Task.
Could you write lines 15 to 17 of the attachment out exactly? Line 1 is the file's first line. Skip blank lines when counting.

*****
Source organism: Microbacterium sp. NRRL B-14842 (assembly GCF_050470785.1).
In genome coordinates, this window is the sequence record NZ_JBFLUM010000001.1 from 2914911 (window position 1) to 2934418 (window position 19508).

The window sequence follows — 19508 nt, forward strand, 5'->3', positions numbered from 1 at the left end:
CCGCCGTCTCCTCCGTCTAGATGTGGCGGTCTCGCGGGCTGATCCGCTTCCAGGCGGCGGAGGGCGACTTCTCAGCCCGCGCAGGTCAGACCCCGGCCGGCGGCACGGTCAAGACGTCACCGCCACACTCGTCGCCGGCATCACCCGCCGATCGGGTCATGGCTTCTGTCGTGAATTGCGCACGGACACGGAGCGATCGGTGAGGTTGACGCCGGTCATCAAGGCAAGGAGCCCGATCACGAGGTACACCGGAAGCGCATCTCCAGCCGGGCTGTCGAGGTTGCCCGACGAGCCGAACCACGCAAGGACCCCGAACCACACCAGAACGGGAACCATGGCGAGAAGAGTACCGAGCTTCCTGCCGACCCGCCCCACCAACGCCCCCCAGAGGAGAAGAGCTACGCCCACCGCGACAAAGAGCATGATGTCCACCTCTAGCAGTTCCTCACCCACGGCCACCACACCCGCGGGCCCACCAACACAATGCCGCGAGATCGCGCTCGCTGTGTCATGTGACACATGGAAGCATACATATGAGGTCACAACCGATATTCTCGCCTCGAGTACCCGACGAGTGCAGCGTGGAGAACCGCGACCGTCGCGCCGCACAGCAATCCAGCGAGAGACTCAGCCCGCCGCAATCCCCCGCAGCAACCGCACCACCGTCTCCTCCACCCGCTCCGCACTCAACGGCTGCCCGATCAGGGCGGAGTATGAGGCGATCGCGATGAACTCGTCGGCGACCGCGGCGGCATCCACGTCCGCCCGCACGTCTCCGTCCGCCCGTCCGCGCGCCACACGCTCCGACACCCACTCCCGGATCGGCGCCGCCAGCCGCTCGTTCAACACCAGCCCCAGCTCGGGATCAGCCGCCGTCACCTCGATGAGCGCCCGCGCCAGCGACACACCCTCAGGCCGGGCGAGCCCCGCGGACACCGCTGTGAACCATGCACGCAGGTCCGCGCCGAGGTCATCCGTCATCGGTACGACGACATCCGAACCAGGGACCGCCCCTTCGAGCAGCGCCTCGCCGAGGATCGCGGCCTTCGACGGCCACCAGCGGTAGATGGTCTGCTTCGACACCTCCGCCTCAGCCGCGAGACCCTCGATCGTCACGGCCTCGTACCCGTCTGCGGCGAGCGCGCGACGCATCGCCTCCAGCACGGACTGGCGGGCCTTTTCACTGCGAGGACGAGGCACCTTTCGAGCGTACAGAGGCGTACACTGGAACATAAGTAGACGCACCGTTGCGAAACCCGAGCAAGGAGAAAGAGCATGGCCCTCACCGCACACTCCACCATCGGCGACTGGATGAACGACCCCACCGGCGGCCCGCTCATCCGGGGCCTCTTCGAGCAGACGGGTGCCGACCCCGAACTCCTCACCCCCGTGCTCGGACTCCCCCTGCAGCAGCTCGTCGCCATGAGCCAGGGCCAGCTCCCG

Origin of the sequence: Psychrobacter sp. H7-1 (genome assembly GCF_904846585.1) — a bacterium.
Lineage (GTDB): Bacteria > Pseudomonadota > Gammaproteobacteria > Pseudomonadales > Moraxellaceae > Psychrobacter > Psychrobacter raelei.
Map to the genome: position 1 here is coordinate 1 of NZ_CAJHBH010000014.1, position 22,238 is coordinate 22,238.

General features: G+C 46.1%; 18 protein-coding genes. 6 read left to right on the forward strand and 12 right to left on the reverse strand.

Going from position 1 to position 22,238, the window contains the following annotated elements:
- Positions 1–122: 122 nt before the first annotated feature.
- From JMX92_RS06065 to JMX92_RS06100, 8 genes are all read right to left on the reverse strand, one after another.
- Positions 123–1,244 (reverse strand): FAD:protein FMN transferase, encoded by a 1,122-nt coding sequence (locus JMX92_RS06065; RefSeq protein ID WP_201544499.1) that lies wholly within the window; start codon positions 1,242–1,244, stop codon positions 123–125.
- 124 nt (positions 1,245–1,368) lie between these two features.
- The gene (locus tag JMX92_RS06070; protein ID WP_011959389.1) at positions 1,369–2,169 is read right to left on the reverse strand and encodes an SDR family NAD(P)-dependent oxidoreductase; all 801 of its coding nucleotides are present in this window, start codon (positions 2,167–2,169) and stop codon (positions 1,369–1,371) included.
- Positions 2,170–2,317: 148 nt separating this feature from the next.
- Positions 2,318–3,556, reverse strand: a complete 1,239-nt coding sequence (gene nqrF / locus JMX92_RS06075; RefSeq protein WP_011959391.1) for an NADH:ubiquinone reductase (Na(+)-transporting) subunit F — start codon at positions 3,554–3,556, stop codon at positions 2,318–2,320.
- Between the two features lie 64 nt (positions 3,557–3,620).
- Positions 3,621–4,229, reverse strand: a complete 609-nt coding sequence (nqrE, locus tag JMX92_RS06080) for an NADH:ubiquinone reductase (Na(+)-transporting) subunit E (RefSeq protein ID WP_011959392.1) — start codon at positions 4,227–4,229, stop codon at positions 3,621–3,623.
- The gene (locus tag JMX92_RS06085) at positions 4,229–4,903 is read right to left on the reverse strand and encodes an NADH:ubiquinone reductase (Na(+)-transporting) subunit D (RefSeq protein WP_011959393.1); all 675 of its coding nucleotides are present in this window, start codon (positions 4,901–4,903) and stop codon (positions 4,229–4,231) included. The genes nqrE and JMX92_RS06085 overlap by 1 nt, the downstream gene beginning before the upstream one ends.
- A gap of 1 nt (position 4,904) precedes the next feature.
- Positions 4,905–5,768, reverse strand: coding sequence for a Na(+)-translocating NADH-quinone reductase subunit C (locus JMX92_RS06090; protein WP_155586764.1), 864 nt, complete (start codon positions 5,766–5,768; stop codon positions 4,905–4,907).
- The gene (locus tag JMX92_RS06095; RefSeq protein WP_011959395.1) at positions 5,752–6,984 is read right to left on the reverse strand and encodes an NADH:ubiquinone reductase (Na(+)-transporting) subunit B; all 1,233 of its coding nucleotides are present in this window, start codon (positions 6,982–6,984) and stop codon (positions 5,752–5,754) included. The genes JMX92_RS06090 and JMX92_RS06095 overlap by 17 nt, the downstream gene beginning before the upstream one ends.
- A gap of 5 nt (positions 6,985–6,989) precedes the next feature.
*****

- Positions 2,170–2,317: 148 nt separating this feature from the next.
- Positions 2,318–3,556, reverse strand: a complete 1,239-nt coding sequence (gene nqrF / locus JMX92_RS06075; RefSeq protein WP_011959391.1) for an NADH:ubiquinone reductase (Na(+)-transporting) subunit F — start codon at positions 3,554–3,556, stop codon at positions 2,318–2,320.
- Between the two features lie 64 nt (positions 3,557–3,620).